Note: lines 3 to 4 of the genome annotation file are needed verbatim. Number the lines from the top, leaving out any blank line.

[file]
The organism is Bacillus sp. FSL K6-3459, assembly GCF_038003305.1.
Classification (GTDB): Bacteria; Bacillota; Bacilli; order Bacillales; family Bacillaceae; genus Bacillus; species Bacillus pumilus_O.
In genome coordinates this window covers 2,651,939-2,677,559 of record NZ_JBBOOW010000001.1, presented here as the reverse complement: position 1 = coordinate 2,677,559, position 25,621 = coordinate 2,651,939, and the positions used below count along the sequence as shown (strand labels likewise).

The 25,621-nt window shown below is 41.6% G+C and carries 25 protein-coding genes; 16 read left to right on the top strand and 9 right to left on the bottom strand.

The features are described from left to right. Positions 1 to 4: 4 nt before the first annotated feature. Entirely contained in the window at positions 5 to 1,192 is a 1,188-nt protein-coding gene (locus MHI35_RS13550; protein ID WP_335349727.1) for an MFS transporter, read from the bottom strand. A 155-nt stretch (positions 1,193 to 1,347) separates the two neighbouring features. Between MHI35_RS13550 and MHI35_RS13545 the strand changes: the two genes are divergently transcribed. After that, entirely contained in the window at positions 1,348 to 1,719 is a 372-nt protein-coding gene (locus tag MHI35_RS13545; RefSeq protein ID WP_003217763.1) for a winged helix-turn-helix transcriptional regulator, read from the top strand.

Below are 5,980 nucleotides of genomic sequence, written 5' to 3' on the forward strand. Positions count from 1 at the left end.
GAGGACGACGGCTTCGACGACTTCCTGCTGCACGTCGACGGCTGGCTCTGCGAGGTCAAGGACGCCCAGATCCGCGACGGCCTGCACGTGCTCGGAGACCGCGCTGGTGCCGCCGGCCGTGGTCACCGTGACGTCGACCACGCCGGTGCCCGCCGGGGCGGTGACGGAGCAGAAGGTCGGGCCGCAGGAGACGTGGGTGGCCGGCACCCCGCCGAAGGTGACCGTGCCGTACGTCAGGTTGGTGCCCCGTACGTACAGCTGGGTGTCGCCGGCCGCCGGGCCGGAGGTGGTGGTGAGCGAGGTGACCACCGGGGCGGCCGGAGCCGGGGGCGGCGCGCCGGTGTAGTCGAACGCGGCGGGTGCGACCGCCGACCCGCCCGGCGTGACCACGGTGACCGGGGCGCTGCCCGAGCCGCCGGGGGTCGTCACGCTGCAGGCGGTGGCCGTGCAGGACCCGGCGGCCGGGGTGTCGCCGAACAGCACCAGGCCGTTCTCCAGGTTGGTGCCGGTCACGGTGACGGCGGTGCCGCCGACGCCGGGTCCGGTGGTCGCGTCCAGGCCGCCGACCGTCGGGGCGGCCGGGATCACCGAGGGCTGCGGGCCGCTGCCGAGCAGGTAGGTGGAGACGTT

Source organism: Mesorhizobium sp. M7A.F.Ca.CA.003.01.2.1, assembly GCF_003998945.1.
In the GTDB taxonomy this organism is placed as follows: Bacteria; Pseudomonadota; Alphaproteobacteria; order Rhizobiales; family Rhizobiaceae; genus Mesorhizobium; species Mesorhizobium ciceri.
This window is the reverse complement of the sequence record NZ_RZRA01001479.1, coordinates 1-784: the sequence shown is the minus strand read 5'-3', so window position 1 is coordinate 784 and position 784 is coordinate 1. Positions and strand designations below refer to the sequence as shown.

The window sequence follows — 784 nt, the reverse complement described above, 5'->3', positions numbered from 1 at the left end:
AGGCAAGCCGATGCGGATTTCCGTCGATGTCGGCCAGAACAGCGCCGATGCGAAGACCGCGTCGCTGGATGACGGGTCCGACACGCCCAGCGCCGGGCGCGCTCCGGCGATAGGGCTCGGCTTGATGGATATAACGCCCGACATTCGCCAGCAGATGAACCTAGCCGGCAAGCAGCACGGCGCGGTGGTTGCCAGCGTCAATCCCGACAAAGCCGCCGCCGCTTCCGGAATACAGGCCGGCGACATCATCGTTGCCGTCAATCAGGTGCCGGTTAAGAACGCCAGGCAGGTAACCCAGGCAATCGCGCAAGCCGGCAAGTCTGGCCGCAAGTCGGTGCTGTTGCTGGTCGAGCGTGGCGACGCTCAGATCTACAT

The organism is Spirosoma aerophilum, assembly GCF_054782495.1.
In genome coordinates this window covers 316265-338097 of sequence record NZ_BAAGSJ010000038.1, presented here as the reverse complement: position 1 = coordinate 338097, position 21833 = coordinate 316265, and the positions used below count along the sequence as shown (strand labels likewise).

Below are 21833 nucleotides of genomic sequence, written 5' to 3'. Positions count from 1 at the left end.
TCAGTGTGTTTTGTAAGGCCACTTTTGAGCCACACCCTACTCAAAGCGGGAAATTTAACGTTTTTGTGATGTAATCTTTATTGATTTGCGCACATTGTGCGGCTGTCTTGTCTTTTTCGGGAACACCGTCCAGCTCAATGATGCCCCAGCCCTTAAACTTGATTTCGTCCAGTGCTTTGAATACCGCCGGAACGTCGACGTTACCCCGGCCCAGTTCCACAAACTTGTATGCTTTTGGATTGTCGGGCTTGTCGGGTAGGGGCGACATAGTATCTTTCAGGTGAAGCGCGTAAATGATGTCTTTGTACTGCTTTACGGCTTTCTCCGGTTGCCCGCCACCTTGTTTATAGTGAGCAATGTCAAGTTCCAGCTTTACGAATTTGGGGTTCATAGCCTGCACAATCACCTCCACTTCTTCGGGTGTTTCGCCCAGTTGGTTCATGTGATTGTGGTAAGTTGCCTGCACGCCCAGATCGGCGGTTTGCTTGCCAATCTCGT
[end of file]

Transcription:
In genome coordinates this window covers 2,651,939-2,677,559 of record NZ_JBBOOW010000001.1, presented here as the reverse complement: position 1 = coordinate 2,677,559, position 25,621 = coordinate 2,651,939, and the positions used below count along the sequence as shown (strand labels likewise).

The 25,621-nt window shown below is 41.6% G+C and carries 25 protein-coding genes; 16 read left to right on the top strand and 9 right to left on the bottom strand.